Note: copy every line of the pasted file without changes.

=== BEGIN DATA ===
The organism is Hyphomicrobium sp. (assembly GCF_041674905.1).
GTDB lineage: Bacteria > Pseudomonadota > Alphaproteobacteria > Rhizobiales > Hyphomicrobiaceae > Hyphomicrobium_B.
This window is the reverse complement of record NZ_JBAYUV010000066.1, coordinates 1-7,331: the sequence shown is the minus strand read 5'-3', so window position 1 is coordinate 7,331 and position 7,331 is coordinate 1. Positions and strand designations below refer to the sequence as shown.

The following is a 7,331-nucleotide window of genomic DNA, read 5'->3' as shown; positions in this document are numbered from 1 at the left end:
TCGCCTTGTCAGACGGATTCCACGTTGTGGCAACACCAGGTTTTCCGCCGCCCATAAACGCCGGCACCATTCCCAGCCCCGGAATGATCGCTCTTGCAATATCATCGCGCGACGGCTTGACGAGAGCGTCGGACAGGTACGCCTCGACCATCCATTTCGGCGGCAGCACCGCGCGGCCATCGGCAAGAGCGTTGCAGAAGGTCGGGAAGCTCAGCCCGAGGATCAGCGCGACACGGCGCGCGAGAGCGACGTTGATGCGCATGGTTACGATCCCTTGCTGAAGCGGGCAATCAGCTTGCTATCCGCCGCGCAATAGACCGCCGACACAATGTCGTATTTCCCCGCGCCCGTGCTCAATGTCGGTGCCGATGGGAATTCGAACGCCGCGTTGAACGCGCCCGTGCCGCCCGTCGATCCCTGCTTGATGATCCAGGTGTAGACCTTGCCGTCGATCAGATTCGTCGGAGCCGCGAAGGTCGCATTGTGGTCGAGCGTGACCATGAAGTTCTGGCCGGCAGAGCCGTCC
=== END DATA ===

The organism is Hyphomicrobium sp. (assembly GCF_041674905.1).
GTDB lineage: Bacteria > Pseudomonadota > Alphaproteobacteria > Rhizobiales > Hyphomicrobiaceae > Hyphomicrobium_B.
This window is the reverse complement of record NZ_JBAYUV010000066.1, coordinates 1-7,331: the sequence shown is the minus strand read 5'-3', so window position 1 is coordinate 7,331 and position 7,331 is coordinate 1. Positions and strand designations below refer to the sequence as shown.

The following is a 7,331-nucleotide window of genomic DNA, read 5'->3' as shown; positions in this document are numbered from 1 at the left end:
TCGCCTTGTCAGACGGATTCCACGTTGTGGCAACACCAGGTTTTCCGCCGCCCATAAACGCCGGCACCATTCCCAGCCCCGGAATGATCGCTCTTGCAATATCATCGCGCGACGGCTTGACGAGAGCGTCGGACAGGTACGCCTCGACCATCCATTTCGGCGGCAGCACCGCGCGGCCATCGGCAAGAGCGTTGCAGAAGGTCGGGAAGCTCAGCCCGAGGATCAGCGCGACACGGCGCGCGAGAGCGACGTTGATGCGCATGGTTACGATCCCTTGCTGAAGCGGGCAATCAGCTTGCTATCCGCCGCGCAATAGACCGCCGACACAATGTCGTATTTCCCCGCGCCCGTGCTCAATGTCGGTGCCGATGGGAATTCGAACGCCGCGTTGAACGCGCCCGTGCCGCCCGTCGATCCCTGCTTGATGATCCAGGTGTAGACCTTGCCGTCGATCAGATTCGTCGGAGCCGCGAAGGTCGCATTGTGGTCGAGCGTGACCATGAAGTTCTGGCCGGCAGAGCCGTCC